As the fall application season and October and December LSATs rapidly approach, I have been receiving many questions from readers regarding the LSAT. In this installment of Law Admissions Q&A, I will focus on two of the most common LSAT concerns: taking the exam multiple times and how to best prepare.
Dear Shawn: I graduated from college in 2011 with an average GPA and a low 150's LSAT score on my second attempt. On my first attempt, I cancelled my score because I was under the weather and knew I didn't do my best. I'm considering taking the test for the third time and was wondering if this would hurt my chances of getting into law school.
I have heard that my dream school doesn't average LSAT scores. I did a summer journalism program there, and I'm hoping my performance there and my extracurricular activities will enhance my application. My plan this go-around is to study harder and take an LSAT prep course.
Do you think I have a good chance of getting into a top 20 school with my current score and background? How will re-taking the LSAT a third time affect the way law school admissions view my application? -Third Time's a Charm
Dear Third Time's a Charm: In general, taking the LSAT only one or two times is ideal, but in your case, taking it a third time absolutely makes sense. It sounds like your GPA may be on the lower end for the top 20 law schools (which usually like to see an above-average GPA), so having a higher LSAT score would really help.
Also, you will only actually have two scores, since you cancelled your score the first time you took the exam. Law schools understand that sometimes circumstances beyond your control affect your performance on test day, so they do not typically penalize students for one cancellation.
[Find out when to cancel an LSAT score.]
As you already know, many schools will only look at your highest LSAT score, while a few will average all of your scores. Assuming you score significantly higher the next time you take the LSAT, you should try to apply mostly to schools that do not average.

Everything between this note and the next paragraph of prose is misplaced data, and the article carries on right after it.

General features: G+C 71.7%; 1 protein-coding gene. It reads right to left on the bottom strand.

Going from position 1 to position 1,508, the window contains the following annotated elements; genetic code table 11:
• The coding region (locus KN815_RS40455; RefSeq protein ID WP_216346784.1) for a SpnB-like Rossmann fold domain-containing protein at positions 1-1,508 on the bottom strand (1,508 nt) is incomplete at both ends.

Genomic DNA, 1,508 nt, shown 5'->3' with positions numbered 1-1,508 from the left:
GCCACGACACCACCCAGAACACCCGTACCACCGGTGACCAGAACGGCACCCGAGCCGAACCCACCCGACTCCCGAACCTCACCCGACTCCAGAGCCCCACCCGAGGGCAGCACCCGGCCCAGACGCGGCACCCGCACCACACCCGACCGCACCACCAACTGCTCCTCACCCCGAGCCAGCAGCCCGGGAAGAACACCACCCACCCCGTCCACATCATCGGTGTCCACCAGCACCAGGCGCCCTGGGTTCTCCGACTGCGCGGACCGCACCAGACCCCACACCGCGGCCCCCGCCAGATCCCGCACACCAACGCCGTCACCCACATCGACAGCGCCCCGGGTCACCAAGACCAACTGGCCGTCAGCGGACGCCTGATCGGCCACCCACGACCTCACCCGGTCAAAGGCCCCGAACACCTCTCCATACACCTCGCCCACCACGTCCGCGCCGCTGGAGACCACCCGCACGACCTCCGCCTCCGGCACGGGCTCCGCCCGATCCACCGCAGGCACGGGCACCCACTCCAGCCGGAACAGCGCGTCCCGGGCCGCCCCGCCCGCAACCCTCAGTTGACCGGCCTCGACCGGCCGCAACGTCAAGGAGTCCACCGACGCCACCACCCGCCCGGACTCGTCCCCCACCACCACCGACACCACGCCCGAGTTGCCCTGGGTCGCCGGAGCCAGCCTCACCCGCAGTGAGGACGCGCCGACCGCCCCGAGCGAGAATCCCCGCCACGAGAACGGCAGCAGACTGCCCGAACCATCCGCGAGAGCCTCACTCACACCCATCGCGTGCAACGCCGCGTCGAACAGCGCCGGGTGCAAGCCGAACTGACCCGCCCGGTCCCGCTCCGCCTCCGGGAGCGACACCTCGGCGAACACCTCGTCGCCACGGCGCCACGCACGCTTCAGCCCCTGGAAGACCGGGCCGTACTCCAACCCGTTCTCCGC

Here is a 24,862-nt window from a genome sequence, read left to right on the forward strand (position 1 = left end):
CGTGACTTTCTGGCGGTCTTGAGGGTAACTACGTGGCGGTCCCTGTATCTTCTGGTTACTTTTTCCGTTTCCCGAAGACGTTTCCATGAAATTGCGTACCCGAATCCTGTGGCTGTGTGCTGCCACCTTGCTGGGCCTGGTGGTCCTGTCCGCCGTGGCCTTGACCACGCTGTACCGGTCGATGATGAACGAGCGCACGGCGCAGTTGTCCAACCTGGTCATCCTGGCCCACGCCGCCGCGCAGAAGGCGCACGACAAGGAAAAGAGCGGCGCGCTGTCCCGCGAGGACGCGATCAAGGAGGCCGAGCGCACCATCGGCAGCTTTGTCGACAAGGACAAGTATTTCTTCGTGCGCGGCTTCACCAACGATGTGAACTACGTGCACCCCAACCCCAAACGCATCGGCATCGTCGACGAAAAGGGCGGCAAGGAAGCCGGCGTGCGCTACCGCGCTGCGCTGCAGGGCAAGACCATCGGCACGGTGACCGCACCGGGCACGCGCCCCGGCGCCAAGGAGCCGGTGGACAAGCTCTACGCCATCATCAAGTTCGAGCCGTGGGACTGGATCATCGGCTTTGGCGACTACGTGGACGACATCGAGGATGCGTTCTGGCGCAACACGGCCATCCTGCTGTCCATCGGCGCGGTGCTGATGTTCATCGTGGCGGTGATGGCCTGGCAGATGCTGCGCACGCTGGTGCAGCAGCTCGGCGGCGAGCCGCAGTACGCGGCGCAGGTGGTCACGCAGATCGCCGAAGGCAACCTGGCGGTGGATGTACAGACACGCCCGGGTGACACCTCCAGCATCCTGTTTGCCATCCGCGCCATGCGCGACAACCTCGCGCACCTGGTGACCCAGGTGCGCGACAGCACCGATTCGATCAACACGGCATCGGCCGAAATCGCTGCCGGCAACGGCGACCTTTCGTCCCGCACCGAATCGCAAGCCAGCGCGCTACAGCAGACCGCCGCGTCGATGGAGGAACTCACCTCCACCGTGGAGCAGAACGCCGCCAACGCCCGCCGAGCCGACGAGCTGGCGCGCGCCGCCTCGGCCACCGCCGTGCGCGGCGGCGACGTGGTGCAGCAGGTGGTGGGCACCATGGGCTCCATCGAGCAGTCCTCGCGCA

You can usually find out each school's policy on their website or by calling the law school admissions office. Once you score higher, you may also want to add an LSAT addendum to your application explaining why your new LSAT score is most indicative of your abilities.
I recommend doing your due diligence when choosing an LSAT course (look at instructor requirements in terms of score and years of experience, as well as class size). As you are only allowed to take the LSAT three times in a two-year period, this may be your last chance, unless you want to put off your applications another year. Good luck -Shawn
Dear Shawn: I am a law graduate from Central Africa. I am thinking about going to law school. I would like to have some advice from you on how to prepare for the LSAT.
The last test of this year is in December; should I register for it or should I give myself some time and take the test next year? I have been living in the U.S since 2008. As you see, English is not my first language. As a foreigner, how should I prepare for this test? Also, I am 33 years old. Do you think that I am a little bit old for law school? Thank you for your advice. -LSAT Queries
Dear LSAT Queries: Since you already have a law degree from your home country in Africa, you may find that an LL.M., as opposed to a J.D., makes more sense for you. The LSAT is not required to apply to most LL.M. programs, so first determine if you are eligible to apply for an LL.M. program and to be admitted to the bar in the state of your choice with just that degree.
If you decide to apply to J.D. programs, you will need to prepare for the LSAT. I recommend enrolling in an LSAT class or tutoring program as soon as possible if you want to possibly take the December exam. If you are not scoring in your target range within a few weeks of the test, it may be best to push off until February or ideally June (since the February test is not released) and apply next year instead.
[Read about two law school application challenges international students face.]
People of all ages go to law school, and while you will likely be older than many classmates, you can certainly gain admission to a good school in your mid-30's. You just need to articulate clear professional goals in your application essays that demonstrate why you need a law degree now. Best of luck! -Shawn